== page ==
Among those who have recently made their debut in the director's chair are some very promising talents, such as Sandra Werneck (Pequeno Dicionário Amoroso—Little Love Dictionary), Beto Brant (Os Matadores—The Killers), and the Northeastern duo Paulo Caldas and Lírio Ferreira. Others have yet to release a film, but word of mouth in the industry has already feature as upstarts of promise. One is star TV reporter Pedro Bial who is making his debut with Primeiras Estórias, an adaptation of several short stories by Guimarães Rosa, Brazil's James Joyce.

Luiz Fernando Carvalho, with Lavoura Arcaica (Archaic Fieldwork) is another name to watch. Promising too are Eliane Caffé with Kenoma and Karim Ainouz whose script for Madame Satã (Madam Satan) won a prize from the French government (which had previously given the same award to Central do Brasil).

A source of inspiration for the new crop of films have been book, both recently published and older classics. Among literary works being adapted to the big screen are Policarpo Quaresma, Amor & Cia., Lavoura Arcaica, O Viajante, and Xangô de Baker Street. This last book, by multitalented TV talk-show host Jô Soares, has just been released in the U.S. under the title A Samba for Sherlock.

Learning the Trade

At 41, Walter Salles (he used a Jr. at the end of his name until 1994), the director of Central do Brasil, is not your run-of-the-mill Third-World-country director. He has lived in Washington, D.C., and studied in Paris between the ages of 6 and 13. The son of Walter Moreira Salles—owner of Unibanco (the third-largest privately owned bank in Brazil) and one of Brazil's wealthiest men—the director preferred to follow his own call instead of managing the family fortune.

"I am glad I was never compelled to work at the family business," the economics graduate once said. "My lack of talent in the financial area is so big that no structure would resist more than two days of my managerial skills."

In 1986 he created VideoFilmes, a documentary and ad agency, which served as a fertile ground for his blooming as a filmmaker. Waltinho, as he is called among his peers, has made two previous full-length movies. He made his debut in 1991 with A Grande Arte(The Great Art), a film with artistically portrayed action scenes featuring knife fights, but little popular appeal. The English-language film cost $5 million, a fortune by Brazilian standards.

But it was his 1995 release, Terra Estrangeira (Foreign Land), a $600,000 black-and-white allegory, that made people pay attention to his talent. The film about a couple who flees Brazil and goes to Portugal after having their savings wiped out by President Fernando Collor de Mello's futile confiscatory measures to freeze prices and eliminate inflation, was featured at a dozen international film festivals, winning the great prize of the Paris's International Film Forum.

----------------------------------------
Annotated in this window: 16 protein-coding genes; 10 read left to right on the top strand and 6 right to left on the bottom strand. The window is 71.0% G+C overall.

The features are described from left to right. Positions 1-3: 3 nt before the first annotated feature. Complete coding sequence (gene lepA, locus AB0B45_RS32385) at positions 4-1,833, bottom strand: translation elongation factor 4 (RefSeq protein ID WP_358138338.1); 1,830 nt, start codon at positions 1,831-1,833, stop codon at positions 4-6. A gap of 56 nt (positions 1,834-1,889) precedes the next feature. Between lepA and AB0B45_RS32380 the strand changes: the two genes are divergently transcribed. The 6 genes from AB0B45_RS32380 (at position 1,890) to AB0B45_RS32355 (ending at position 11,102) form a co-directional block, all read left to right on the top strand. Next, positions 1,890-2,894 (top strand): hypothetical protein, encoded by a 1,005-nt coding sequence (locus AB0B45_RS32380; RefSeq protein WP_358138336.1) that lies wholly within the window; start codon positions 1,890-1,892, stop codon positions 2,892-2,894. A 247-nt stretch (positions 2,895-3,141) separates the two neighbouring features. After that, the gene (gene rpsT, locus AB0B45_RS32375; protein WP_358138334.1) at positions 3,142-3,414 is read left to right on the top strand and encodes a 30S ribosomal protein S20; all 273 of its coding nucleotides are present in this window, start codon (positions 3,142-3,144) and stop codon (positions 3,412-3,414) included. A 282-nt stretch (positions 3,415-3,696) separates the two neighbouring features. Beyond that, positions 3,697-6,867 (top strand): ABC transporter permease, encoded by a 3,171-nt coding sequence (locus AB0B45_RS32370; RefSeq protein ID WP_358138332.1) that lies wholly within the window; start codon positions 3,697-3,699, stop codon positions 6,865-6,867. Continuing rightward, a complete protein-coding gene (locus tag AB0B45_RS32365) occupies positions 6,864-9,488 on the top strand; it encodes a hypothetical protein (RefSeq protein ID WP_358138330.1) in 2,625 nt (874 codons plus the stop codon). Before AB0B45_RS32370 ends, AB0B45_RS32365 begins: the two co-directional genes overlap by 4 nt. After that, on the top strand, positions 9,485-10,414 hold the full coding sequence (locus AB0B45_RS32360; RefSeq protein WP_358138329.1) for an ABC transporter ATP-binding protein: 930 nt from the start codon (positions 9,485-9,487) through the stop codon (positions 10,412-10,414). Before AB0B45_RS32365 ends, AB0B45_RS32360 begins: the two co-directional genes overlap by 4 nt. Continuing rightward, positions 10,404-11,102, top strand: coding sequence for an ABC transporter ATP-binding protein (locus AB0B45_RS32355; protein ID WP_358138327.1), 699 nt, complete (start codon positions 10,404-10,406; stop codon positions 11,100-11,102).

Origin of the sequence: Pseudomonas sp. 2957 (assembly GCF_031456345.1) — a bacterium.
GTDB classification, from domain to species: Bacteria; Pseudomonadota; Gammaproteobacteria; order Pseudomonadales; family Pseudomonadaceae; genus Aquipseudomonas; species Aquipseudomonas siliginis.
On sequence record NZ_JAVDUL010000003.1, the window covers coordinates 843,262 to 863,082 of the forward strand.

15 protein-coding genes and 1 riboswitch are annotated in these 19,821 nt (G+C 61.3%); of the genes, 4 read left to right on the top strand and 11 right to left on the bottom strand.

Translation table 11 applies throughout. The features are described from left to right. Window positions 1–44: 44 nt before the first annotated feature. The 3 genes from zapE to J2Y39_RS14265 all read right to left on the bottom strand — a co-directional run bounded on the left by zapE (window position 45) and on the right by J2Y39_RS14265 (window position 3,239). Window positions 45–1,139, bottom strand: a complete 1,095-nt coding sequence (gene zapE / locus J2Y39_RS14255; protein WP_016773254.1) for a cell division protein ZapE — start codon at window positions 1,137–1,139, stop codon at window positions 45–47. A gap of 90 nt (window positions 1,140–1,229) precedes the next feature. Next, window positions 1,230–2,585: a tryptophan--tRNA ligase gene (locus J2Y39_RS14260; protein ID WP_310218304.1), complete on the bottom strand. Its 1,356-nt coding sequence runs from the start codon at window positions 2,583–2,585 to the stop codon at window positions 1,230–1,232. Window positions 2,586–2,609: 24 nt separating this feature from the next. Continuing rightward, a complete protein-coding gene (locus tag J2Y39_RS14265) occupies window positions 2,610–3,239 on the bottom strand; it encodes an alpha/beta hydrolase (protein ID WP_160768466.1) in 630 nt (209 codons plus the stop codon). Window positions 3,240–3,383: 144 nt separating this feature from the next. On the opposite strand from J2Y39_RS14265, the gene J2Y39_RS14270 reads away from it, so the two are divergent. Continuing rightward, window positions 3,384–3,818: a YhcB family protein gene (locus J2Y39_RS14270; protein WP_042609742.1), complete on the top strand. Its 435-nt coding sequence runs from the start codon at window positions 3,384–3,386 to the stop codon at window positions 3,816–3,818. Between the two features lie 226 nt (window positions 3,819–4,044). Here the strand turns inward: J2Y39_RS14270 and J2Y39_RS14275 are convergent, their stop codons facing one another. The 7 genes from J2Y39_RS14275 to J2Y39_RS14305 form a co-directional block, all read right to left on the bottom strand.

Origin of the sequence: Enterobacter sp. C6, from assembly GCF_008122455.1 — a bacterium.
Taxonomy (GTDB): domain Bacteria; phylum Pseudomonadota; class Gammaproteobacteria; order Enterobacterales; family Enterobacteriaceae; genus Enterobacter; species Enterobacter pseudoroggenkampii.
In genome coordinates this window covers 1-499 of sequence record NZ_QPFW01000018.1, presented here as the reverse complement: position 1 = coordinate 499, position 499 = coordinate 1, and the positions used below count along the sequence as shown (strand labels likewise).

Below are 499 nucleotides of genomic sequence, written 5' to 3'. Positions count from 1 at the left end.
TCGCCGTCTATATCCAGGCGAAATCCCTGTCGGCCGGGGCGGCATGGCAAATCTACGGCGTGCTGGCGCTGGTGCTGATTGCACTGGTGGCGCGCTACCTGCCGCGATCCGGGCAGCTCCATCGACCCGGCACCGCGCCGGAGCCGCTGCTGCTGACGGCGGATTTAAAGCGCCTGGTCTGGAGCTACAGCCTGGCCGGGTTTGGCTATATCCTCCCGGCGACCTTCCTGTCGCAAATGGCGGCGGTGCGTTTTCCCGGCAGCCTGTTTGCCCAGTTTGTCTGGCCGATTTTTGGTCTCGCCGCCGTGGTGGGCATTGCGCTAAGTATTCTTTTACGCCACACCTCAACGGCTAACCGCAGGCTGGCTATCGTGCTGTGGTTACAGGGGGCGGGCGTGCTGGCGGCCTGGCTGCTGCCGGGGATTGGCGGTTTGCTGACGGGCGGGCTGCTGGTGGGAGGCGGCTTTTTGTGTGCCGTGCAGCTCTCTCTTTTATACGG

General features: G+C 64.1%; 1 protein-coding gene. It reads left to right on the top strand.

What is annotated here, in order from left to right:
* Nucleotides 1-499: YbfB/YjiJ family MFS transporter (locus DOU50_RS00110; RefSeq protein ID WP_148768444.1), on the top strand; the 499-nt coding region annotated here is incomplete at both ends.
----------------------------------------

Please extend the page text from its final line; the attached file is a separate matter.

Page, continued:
Central do Brasil, a movie that cost $2.9 million (with a $300,000 contribution from the Sundance Institute, which in 1996 gave an award to the Marcos Bernstein and João Emanuel screenplay), shows a Brazil little known even to Brazilians. It tells the story of Dora (interpreted by 68-year-old Fernanda Montenegro), a retired teacher who makes a living writing letters that she never sends for illiterate people whose relatives, friends and lovers are in faraway states.

Dora's workplace is the Central do Brasil railway station in downtown Rio, a train terminal for the poor suburbs. The action starts when Dora gets stuck with Josué, the son of a woman for whom she wrote a letter, after a bus accident kills the boy's mother. After some time, Dora decides to seek Josué's father. Vinicius de Oliveira, 11, whom Salles found shining shoes at Rio's Santos Dumont Airport, play the role of Josué. Brazilians have not yet seen the movie, which is scheduled to have its Brazilian opening on April 3.

The screening of Central do Brasil at the Sundance Film Festival was a big success. So much so that that it provoked a bidding war among several American distributors. The impasse was solved by giving the distribution to two companies: Sony Classics paid $500,000 to get the American and Canadian territories while Miramax put up $1.2 million to distribute it in Asia, Africa and Latin America, excluding Brazil.

Next stop: the Oscar. Using O Que É Isso, Companheiro? as inspiration—the movie screened at the Berlin Film Festival without great repercussion last year—Salles is already thinking about his film being chosen by Brazil to represent the country at next year's Oscar. "We need to wait, however," he says. "First let's root for O Que É Isso, Companheiro?"

With an eye at the future and the backing of Swiss producer Arthur Cohn (who was also behind Central do Brasil)Walter Salles has four other projects in the pre-production stage. There is Wait for Me, an original screenplay about a Mexican immigrant to the U.S.. The film will be shot in Santa Fe, New Mexico. There is also Últimos Diálogos (Last Dialogues) by cartoonist-writer Millôr Fernandes, the tale of a pianist who decides to leave Brazil and then returns to her country 30 years later when she becomes ill. O Sorriso Etrusco (The Etruscan Smile) is still another project. Based on a book by Spanish author José Luís Sampedro, it also tells a homecoming story, in this case of a 70-year-old man who believes that he has cancer. A girl who dreams about escaping from the circus where she was born is Salles' fourth movie project. It is based on a book by French author Christian Bobin.